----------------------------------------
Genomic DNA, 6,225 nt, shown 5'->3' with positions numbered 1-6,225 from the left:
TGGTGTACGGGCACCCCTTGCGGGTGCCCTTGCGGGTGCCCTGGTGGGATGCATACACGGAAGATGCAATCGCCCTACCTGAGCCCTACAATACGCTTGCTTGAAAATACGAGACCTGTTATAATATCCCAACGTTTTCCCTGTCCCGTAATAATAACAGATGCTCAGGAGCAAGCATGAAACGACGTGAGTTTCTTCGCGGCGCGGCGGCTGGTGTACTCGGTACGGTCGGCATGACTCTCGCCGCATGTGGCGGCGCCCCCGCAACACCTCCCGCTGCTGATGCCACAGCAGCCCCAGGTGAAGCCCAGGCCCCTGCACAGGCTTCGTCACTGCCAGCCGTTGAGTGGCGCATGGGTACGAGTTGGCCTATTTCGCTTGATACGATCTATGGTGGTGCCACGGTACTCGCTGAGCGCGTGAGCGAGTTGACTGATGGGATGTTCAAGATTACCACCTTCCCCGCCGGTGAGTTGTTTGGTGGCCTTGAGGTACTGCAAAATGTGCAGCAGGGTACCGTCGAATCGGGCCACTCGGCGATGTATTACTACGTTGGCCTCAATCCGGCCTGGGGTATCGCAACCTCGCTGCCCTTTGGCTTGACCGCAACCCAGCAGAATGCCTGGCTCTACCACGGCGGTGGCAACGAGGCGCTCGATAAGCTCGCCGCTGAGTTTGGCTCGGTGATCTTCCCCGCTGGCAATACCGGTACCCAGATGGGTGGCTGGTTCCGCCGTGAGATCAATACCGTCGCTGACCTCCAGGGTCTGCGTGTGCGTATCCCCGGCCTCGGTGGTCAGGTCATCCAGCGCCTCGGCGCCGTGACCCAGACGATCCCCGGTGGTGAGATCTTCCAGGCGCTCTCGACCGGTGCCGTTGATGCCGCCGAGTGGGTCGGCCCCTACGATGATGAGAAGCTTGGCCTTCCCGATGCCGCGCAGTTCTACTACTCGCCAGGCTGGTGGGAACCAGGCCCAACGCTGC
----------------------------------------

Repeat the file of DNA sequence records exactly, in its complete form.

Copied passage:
Genomic DNA, 6,225 nt, shown 5'->3' with positions numbered 1-6,225 from the left:
TGGTGTACGGGCACCCCTTGCGGGTGCCCTTGCGGGTGCCCTGGTGGGATGCATACACGGAAGATGCAATCGCCCTACCTGAGCCCTACAATACGCTTGCTTGAAAATACGAGACCTGTTATAATATCCCAACGTTTTCCCTGTCCCGTAATAATAACAGATGCTCAGGAGCAAGCATGAAACGACGTGAGTTTCTTCGCGGCGCGGCGGCTGGTGTACTCGGTACGGTCGGCATGACTCTCGCCGCATGTGGCGGCGCCCCCGCAACACCTCCCGCTGCTGATGCCACAGCAGCCCCAGGTGAAGCCCAGGCCCCTGCACAGGCTTCGTCACTGCCAGCCGTTGAGTGGCGCATGGGTACGAGTTGGCCTATTTCGCTTGATACGATCTATGGTGGTGCCACGGTACTCGCTGAGCGCGTGAGCGAGTTGACTGATGGGATGTTCAAGATTACCACCTTCCCCGCCGGTGAGTTGTTTGGTGGCCTTGAGGTACTGCAAAATGTGCAGCAGGGTACCGTCGAATCGGGCCACTCGGCGATGTATTACTACGTTGGCCTCAATCCGGCCTGGGGTATCGCAACCTCGCTGCCCTTTGGCTTGACCGCAACCCAGCAGAATGCCTGGCTCTACCACGGCGGTGGCAACGAGGCGCTCGATAAGCTCGCCGCTGAGTTTGGCTCGGTGATCTTCCCCGCTGGCAATACCGGTACCCAGATGGGTGGCTGGTTCCGCCGTGAGATCAATACCGTCGCTGACCTCCAGGGTCTGCGTGTGCGTATCCCCGGCCTCGGTGGTCAGGTCATCCAGCGCCTCGGCGCCGTGACCCAGACGATCCCCGGTGGTGAGATCTTCCAGGCGCTCTCGACCGGTGCCGTTGATGCCGCCGAGTGGGTCGGCCCCTACGATGATGAGAAGCTTGGCCTTCCCGATGCCGCGCAGTTCTACTACTCGCCAGGCTGGTGGGAACCAGGCCCAACGCTGC